The Lost Metal Review – The Mists, The Metal, and The Cosmere

By JoshuaMacDougall on

About JoshuaMacDougall

Joshua (He/Him) is a contributor and writer for the Reading section of Geekly.
He is an enthusiast for fantasy novels, tabletop games, and wrestling.
Follow him @FourofFiveWits on Twitter.


The days of The Lord Ruler and his Final Empire are long behind the Wax and Wayne gang and us as readers. Yet, the rippling effect of Brandon Sanderson’s original Mistborn trilogy echoes all the way to the final book in Mistborn’s second era, The Lost Metal. Before now, the series stood alone in the greater Cosmere. That is the case no longer as Scadrial takes its first significant step to mixing it up with the other worlds of Sanderson’s creation. Yet, the author doesn’t forget where the characters have come from, who they were, who they are, and who they want to be.

It’ll be interesting to see how Mistborn-only readers will take the incorporation of the Cosmere in this book. Concepts familiar to those who’ve read The Stormlight Archive and other stories by Sanderson are introduced to Scadrial. Will readers find it jarring or welcome characters of different magic systems, worlds, and cultures? Those presented in this book play a significant role in Marasi Colm’s part of the story with concepts those who read The Stormlight Archive will be familiar with but haven’t seen this side of before. Whether the concepts introduced will hit home with readers or not, the part they have to play in Marasi’s portion of events will resonate with readers who have followed her throughout these books.

The end of the original trilogy had the world completely remade by Sazed/Harmony. Still, this era ends with each character growing into who they’re meant to be, which is equally as satisfying. The characters keep living their lives even as we no longer see their adventures. Still, the long period of time between the release of The Bands of Mourning and this one slightly hurt the pacing of this book. The first three books felt much more stand-alone, with an overarching thread that connected them. The Lost Metal feels like the other half of The Bands of Mourning, like when a show splits its final season into two shorter seasons separated years apart. It hurt the pacing slightly, but it’s the difference between four and a half stars instead of five. However, due to some of the reveals in this book, it cannot be helped, nor does it ultimately affect how well Sanderson nailed the ending, which he did.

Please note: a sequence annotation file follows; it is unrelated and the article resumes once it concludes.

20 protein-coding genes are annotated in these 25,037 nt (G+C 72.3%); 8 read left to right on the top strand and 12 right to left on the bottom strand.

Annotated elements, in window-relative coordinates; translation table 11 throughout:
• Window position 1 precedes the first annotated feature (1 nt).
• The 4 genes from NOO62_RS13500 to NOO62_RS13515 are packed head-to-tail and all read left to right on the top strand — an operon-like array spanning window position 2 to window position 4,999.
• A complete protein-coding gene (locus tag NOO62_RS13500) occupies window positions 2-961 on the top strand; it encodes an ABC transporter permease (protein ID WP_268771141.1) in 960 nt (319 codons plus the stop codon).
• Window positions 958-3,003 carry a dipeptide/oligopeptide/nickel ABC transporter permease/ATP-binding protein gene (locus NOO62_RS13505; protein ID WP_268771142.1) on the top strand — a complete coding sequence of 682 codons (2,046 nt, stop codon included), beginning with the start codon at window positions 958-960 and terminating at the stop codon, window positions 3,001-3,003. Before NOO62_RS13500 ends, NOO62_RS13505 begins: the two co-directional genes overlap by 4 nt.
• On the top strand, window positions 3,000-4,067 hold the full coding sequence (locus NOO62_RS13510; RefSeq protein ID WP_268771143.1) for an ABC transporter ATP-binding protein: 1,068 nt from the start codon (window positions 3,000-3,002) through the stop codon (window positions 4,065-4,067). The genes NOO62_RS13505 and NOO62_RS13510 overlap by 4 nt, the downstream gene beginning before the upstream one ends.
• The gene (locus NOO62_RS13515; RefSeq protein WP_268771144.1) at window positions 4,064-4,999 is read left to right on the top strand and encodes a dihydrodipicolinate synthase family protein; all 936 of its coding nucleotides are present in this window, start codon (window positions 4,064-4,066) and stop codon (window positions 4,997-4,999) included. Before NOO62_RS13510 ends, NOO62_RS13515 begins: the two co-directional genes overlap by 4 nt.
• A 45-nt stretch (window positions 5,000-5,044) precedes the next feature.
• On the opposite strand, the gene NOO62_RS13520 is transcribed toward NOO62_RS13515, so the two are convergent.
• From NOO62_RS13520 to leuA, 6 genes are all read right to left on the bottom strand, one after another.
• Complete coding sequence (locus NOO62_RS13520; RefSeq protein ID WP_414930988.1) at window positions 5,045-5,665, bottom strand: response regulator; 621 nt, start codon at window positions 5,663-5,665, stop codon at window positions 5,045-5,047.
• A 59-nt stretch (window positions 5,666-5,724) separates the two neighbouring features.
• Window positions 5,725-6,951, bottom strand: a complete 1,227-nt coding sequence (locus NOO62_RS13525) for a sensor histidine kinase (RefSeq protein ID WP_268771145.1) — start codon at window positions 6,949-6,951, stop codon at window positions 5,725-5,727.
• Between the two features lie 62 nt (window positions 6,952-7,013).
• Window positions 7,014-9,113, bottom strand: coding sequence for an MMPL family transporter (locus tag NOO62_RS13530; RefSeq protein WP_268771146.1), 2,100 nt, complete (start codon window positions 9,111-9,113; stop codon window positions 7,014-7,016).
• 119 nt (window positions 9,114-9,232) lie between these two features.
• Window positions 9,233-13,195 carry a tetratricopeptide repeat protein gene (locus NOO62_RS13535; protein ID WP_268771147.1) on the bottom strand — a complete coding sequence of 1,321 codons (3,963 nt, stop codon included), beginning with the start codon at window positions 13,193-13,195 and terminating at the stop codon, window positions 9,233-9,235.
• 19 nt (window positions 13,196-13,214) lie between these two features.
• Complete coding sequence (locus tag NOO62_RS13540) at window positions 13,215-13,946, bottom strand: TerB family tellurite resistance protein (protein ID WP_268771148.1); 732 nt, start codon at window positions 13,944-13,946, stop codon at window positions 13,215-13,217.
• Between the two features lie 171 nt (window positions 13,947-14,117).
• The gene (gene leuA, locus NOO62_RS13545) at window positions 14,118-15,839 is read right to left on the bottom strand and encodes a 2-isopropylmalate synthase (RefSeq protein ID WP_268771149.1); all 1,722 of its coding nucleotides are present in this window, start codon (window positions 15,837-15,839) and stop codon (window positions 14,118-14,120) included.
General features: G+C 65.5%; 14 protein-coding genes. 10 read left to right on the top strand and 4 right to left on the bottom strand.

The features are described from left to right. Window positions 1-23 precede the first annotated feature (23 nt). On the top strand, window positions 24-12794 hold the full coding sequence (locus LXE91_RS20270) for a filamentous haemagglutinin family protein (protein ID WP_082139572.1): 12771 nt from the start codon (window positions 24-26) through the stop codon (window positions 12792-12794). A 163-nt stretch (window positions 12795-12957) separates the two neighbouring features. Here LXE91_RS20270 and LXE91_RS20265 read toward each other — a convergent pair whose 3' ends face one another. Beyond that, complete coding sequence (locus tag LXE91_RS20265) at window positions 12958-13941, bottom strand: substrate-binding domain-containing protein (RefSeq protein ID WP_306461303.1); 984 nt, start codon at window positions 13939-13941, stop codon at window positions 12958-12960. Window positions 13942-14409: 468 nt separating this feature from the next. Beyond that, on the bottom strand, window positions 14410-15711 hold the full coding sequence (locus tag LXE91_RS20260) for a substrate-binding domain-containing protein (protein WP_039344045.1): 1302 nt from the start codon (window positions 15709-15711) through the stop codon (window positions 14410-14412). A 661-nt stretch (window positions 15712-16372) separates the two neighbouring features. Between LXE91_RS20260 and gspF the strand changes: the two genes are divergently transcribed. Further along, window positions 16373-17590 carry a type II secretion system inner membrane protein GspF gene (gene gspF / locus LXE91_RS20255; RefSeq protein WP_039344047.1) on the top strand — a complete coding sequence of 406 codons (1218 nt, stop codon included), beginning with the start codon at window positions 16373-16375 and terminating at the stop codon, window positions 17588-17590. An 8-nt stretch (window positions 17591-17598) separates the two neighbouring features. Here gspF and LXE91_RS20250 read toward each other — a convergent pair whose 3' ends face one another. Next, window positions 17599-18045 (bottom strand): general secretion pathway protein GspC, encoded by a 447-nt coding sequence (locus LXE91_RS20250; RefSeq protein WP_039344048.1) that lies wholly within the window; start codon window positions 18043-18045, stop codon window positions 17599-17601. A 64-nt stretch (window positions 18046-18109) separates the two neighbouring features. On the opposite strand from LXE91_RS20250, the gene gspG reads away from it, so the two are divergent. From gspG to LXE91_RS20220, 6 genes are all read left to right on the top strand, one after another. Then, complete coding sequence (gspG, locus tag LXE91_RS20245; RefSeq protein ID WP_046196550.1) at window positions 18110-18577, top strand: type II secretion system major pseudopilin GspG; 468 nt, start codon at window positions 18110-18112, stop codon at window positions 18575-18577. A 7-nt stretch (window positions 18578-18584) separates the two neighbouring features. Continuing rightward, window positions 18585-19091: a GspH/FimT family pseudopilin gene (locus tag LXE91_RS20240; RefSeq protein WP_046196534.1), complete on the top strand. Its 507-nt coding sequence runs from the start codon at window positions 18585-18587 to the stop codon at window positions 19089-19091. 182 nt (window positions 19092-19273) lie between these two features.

If this is the last time we see these characters, it is quite a send-off. Setting six years after The Bands of Mourning allowed these characters to grow off-screen without holding back the often fast-paced, frantic action expected from the second era of Mistborn. When the book opens up, Wax and Steris have had time to start a family and grow into the politicians Elendel needs without changing who they are. Marasi has grown in reputation and become a respected member of the constabulary alongside her new partner, Wayne, who has also become a constable in an official capacity. While the consequences should our heroes fail wouldn’t have been nearly as catastrophic as if Vin and Elend had failed in The Hero of Ages, the emotional weight of their journey felt heavier than the plot. Sanderson showcases how the characters have grown since The Alloy of Law without any heavy-handed exposition. Instead, it is woven into the story with ease. The one who shines brightest in this regard is none other than Wayne.